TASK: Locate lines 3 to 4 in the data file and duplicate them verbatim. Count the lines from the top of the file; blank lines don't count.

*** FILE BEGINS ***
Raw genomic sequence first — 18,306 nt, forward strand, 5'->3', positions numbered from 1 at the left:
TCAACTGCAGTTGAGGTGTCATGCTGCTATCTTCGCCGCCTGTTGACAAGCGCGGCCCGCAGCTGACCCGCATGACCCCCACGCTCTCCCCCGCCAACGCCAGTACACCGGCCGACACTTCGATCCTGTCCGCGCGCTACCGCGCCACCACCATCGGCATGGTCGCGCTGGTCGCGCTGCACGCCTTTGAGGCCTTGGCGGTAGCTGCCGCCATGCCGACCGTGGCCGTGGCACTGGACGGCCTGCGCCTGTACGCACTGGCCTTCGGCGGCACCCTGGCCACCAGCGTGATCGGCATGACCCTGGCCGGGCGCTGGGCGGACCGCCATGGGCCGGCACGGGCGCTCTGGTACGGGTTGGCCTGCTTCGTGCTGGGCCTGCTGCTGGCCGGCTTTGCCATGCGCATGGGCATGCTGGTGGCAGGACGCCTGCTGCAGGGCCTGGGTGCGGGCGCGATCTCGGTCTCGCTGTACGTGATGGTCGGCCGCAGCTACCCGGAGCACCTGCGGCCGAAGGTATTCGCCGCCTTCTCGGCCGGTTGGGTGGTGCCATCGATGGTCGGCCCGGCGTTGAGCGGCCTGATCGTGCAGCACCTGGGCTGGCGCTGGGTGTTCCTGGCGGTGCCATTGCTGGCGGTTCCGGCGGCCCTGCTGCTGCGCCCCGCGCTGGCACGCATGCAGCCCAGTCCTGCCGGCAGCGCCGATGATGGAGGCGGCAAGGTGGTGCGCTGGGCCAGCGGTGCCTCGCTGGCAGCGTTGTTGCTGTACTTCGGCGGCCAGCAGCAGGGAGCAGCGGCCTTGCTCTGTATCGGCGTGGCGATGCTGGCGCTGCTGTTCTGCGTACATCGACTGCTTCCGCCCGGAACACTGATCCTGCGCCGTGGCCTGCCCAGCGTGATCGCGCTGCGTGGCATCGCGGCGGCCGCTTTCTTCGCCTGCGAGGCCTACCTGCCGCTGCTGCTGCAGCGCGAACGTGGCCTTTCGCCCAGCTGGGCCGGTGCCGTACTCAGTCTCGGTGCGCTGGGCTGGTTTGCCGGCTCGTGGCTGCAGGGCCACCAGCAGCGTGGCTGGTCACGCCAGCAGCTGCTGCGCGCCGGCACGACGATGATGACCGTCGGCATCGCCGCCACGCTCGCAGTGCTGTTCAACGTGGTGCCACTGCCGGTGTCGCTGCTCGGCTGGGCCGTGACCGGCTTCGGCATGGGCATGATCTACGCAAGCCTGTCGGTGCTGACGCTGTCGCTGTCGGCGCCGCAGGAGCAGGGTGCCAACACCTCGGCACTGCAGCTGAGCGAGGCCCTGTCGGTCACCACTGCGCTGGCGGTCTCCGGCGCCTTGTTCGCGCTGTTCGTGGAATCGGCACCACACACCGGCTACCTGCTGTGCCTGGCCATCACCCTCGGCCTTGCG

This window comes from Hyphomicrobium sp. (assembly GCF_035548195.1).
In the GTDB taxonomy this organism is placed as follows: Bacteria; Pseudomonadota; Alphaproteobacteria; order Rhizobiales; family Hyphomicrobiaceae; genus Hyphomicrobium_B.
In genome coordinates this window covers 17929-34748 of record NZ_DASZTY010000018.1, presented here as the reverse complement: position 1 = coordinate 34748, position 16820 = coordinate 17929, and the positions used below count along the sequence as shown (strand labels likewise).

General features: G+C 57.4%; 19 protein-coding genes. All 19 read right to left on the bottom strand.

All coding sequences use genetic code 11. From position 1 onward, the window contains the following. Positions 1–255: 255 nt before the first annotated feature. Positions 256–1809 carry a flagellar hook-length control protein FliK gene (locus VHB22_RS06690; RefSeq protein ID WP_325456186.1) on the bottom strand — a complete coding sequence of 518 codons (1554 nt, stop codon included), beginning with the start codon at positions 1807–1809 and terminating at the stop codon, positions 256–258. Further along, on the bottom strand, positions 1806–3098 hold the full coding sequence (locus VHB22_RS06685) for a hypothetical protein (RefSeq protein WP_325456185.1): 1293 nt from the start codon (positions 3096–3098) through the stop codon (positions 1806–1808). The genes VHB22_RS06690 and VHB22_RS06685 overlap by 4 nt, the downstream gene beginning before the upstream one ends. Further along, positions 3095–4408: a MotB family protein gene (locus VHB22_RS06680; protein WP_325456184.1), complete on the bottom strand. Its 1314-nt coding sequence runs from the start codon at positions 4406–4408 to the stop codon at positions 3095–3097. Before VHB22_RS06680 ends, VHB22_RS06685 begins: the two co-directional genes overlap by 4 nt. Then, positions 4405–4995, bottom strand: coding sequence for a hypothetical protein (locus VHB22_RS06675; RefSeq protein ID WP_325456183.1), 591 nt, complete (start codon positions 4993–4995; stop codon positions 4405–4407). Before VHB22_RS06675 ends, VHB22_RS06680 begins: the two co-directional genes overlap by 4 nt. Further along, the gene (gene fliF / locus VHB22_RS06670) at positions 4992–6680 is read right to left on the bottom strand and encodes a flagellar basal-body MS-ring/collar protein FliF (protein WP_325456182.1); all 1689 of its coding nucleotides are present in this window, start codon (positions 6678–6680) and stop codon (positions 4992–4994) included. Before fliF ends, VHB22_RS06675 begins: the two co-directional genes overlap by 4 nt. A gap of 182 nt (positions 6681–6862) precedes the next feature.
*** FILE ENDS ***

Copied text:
This window comes from Hyphomicrobium sp. (assembly GCF_035548195.1).
In the GTDB taxonomy this organism is placed as follows: Bacteria; Pseudomonadota; Alphaproteobacteria; order Rhizobiales; family Hyphomicrobiaceae; genus Hyphomicrobium_B.